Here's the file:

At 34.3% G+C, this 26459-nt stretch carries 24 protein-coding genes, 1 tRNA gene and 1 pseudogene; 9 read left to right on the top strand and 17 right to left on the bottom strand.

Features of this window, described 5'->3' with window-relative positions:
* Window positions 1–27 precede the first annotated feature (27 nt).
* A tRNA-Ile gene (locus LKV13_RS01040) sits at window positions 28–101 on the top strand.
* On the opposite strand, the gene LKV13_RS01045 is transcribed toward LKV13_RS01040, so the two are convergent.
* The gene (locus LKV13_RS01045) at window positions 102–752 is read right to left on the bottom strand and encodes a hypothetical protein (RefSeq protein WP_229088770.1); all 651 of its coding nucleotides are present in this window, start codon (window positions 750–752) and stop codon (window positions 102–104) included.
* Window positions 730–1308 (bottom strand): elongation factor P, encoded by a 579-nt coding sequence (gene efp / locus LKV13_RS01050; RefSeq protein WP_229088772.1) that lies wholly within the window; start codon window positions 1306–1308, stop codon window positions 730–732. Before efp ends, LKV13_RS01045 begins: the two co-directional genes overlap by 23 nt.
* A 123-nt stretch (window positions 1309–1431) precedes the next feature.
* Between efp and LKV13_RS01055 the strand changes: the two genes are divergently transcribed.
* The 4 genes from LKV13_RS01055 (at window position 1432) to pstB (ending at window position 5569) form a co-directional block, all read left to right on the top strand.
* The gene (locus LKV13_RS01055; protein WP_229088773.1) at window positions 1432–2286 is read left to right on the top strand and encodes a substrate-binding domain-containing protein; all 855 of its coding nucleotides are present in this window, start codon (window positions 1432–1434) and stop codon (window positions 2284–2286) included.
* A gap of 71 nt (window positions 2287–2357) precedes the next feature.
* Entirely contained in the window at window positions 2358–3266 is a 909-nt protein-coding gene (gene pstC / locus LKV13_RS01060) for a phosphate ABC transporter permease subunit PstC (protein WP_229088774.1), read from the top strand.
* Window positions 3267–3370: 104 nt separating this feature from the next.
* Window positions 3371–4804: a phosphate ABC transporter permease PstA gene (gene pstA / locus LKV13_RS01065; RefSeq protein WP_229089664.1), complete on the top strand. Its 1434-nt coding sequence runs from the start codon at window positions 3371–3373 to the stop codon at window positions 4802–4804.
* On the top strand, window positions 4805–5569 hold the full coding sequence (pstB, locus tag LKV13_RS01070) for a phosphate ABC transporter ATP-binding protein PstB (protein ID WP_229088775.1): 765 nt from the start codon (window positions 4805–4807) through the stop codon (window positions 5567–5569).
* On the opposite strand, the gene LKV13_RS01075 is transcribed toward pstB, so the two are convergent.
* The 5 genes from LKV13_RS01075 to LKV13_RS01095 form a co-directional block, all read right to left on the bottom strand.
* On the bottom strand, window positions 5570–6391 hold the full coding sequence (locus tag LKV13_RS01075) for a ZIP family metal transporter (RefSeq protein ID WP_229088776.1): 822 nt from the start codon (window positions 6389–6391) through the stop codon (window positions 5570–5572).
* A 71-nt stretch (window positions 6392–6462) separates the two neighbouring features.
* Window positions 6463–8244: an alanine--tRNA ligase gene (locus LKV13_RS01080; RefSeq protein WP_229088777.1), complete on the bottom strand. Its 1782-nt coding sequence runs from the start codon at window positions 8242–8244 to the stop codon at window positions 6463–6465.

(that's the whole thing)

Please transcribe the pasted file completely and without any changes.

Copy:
At 34.3% G+C, this 26459-nt stretch carries 24 protein-coding genes, 1 tRNA gene and 1 pseudogene; 9 read left to right on the top strand and 17 right to left on the bottom strand.

Features of this window, described 5'->3' with window-relative positions:
* Window positions 1–27 precede the first annotated feature (27 nt).
* A tRNA-Ile gene (locus LKV13_RS01040) sits at window positions 28–101 on the top strand.
* On the opposite strand, the gene LKV13_RS01045 is transcribed toward LKV13_RS01040, so the two are convergent.
* The gene (locus LKV13_RS01045) at window positions 102–752 is read right to left on the bottom strand and encodes a hypothetical protein (RefSeq protein WP_229088770.1); all 651 of its coding nucleotides are present in this window, start codon (window positions 750–752) and stop codon (window positions 102–104) included.
* Window positions 730–1308 (bottom strand): elongation factor P, encoded by a 579-nt coding sequence (gene efp / locus LKV13_RS01050; RefSeq protein WP_229088772.1) that lies wholly within the window; start codon window positions 1306–1308, stop codon window positions 730–732. Before efp ends, LKV13_RS01045 begins: the two co-directional genes overlap by 23 nt.
* A 123-nt stretch (window positions 1309–1431) precedes the next feature.
* Between efp and LKV13_RS01055 the strand changes: the two genes are divergently transcribed.
* The 4 genes from LKV13_RS01055 (at window position 1432) to pstB (ending at window position 5569) form a co-directional block, all read left to right on the top strand.
* The gene (locus LKV13_RS01055; protein WP_229088773.1) at window positions 1432–2286 is read left to right on the top strand and encodes a substrate-binding domain-containing protein; all 855 of its coding nucleotides are present in this window, start codon (window positions 1432–1434) and stop codon (window positions 2284–2286) included.
* A gap of 71 nt (window positions 2287–2357) precedes the next feature.
* Entirely contained in the window at window positions 2358–3266 is a 909-nt protein-coding gene (gene pstC / locus LKV13_RS01060) for a phosphate ABC transporter permease subunit PstC (protein WP_229088774.1), read from the top strand.
* Window positions 3267–3370: 104 nt separating this feature from the next.
* Window positions 3371–4804: a phosphate ABC transporter permease PstA gene (gene pstA / locus LKV13_RS01065; RefSeq protein WP_229089664.1), complete on the top strand. Its 1434-nt coding sequence runs from the start codon at window positions 3371–3373 to the stop codon at window positions 4802–4804.
* On the top strand, window positions 4805–5569 hold the full coding sequence (pstB, locus tag LKV13_RS01070) for a phosphate ABC transporter ATP-binding protein PstB (protein ID WP_229088775.1): 765 nt from the start codon (window positions 4805–4807) through the stop codon (window positions 5567–5569).
* On the opposite strand, the gene LKV13_RS01075 is transcribed toward pstB, so the two are convergent.
* The 5 genes from LKV13_RS01075 to LKV13_RS01095 form a co-directional block, all read right to left on the bottom strand.
* On the bottom strand, window positions 5570–6391 hold the full coding sequence (locus tag LKV13_RS01075) for a ZIP family metal transporter (RefSeq protein ID WP_229088776.1): 822 nt from the start codon (window positions 6389–6391) through the stop codon (window positions 5570–5572).
* A 71-nt stretch (window positions 6392–6462) separates the two neighbouring features.
* Window positions 6463–8244: an alanine--tRNA ligase gene (locus LKV13_RS01080; RefSeq protein WP_229088777.1), complete on the bottom strand. Its 1782-nt coding sequence runs from the start codon at window positions 8242–8244 to the stop codon at window positions 6463–6465.